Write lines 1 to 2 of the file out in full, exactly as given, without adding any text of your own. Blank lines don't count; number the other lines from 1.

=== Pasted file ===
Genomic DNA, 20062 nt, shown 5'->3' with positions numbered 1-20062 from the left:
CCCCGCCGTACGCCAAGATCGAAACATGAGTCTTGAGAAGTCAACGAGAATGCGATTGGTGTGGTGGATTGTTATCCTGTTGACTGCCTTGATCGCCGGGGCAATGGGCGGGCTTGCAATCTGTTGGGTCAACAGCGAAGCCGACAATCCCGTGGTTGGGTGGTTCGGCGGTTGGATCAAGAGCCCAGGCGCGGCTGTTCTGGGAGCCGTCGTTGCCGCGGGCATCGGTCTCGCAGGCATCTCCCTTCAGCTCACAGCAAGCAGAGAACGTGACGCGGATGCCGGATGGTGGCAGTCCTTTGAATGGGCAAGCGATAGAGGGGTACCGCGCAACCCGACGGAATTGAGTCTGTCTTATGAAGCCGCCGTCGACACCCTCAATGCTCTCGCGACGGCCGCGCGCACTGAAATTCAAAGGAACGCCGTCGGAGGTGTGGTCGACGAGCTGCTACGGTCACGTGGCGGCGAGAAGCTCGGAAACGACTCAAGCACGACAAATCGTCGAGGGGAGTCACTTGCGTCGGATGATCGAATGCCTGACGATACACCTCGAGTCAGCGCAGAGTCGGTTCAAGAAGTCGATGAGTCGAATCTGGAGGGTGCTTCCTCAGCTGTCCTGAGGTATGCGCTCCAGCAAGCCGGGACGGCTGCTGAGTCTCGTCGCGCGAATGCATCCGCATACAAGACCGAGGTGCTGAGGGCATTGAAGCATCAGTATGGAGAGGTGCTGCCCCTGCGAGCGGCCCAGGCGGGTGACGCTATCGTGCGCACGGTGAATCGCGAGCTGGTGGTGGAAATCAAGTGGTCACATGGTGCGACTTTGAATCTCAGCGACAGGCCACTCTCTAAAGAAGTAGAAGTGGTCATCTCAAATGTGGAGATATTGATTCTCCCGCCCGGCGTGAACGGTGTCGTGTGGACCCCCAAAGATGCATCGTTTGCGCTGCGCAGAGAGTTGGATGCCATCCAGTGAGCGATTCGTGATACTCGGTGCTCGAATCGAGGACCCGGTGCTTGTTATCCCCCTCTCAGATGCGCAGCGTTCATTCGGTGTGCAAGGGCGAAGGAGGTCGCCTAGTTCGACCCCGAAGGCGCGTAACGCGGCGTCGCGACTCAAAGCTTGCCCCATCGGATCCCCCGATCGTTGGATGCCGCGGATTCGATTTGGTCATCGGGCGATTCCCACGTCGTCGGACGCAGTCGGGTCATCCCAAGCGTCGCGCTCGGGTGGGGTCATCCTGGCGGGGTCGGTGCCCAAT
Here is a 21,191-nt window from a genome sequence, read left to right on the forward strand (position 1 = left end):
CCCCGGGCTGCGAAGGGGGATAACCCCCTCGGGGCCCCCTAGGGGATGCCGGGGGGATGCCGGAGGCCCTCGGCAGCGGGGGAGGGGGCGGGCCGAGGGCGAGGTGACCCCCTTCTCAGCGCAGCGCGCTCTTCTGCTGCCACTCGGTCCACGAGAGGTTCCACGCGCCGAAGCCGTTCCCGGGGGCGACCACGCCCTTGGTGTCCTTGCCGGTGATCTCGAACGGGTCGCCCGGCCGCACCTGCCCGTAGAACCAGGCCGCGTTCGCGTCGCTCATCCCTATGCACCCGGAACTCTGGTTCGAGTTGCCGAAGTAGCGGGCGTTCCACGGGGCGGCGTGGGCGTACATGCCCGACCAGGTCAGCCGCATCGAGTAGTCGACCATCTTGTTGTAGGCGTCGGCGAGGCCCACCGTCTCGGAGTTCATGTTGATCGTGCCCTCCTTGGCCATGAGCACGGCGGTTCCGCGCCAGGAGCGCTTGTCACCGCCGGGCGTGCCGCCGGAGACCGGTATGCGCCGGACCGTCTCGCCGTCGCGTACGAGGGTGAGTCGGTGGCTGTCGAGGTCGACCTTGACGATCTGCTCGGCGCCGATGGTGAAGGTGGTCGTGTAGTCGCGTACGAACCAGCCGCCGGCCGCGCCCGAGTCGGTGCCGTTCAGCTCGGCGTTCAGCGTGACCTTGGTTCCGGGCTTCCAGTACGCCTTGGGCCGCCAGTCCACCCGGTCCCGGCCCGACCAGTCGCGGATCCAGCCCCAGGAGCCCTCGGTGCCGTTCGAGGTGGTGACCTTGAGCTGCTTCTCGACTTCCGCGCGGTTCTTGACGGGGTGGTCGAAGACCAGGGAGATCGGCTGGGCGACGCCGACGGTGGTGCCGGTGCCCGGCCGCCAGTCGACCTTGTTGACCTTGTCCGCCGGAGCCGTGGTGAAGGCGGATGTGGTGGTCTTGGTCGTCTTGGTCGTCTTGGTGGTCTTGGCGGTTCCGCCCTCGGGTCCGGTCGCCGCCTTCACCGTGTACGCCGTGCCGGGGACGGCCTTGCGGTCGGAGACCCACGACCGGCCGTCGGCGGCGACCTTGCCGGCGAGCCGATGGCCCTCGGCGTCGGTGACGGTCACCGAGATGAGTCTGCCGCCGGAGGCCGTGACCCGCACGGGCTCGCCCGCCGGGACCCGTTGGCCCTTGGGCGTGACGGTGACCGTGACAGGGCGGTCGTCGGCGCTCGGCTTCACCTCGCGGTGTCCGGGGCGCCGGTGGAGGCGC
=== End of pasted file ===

Genomic DNA, 20062 nt, shown 5'->3' with positions numbered 1-20062 from the left:
CCCCGCCGTACGCCAAGATCGAAACATGAGTCTTGAGAAGTCAACGAGAATGCGATTGGTGTGGTGGATTGTTATCCTGTTGACTGCCTTGATCGCCGGGGCAATGGGCGGGCTTGCAATCTGTTGGGTCAACAGCGAAGCCGACAATCCCGTGGTTGGGTGGTTCGGCGGTTGGATCAAGAGCCCAGGCGCGGCTGTTCTGGGAGCCGTCGTTGCCGCGGGCATCGGTCTCGCAGGCATCTCCCTTCAGCTCACAGCAAGCAGAGAACGTGACGCGGATGCCGGATGGTGGCAGTCCTTTGAATGGGCAAGCGATAGAGGGGTACCGCGCAACCCGACGGAATTGAGTCTGTCTTATGAAGCCGCCGTCGACACCCTCAATGCTCTCGCGACGGCCGCGCGCACTGAAATTCAAAGGAACGCCGTCGGAGGTGTGGTCGACGAGCTGCTACGGTCACGTGGCGGCGAGAAGCTCGGAAACGACTCAAGCACGACAAATCGTCGAGGGGAGTCACTTGCGTCGGATGATCGAATGCCTGACGATACACCTCGAGTCAGCGCAGAGTCGGTTCAAGAAGTCGATGAGTCGAATCTGGAGGGTGCTTCCTCAGCTGTCCTGAGGTATGCGCTCCAGCAAGCCGGGACGGCTGCTGAGTCTCGTCGCGCGAATGCATCCGCATACAAGACCGAGGTGCTGAGGGCATTGAAGCATCAGTATGGAGAGGTGCTGCCCCTGCGAGCGGCCCAGGCGGGTGACGCTATCGTGCGCACGGTGAATCGCGAGCTGGTGGTGGAAATCAAGTGGTCACATGGTGCGACTTTGAATCTCAGCGACAGGCCACTCTCTAAAGAAGTAGAAGTGGTCATCTCAAATGTGGAGATATTGATTCTCCCGCCCGGCGTGAACGGTGTCGTGTGGACCCCCAAAGATGCATCGTTTGCGCTGCGCAGAGAGTTGGATGCCATCCAGTGAGCGATTCGTGATACTCGGTGCTCGAATCGAGGACCCGGTGCTTGTTATCCCCCTCTCAGATGCGCAGCGTTCATTCGGTGTGCAAGGGCGAAGGAGGTCGCCTAGTTCGACCCCGAAGGCGCGTAACGCGGCGTCGCGACTCAAAGCTTGCCCCATCGGATCCCCCGATCGTTGGATGCCGCGGATTCGATTTGGTCATCGGGCGATTCCCACGTCGTCGGACGCAGTCGGGTCATCCCAAGCGTCGCGCTCGGGTGGGGTCATCCTGGCGGGGTCGGTGCCCAAT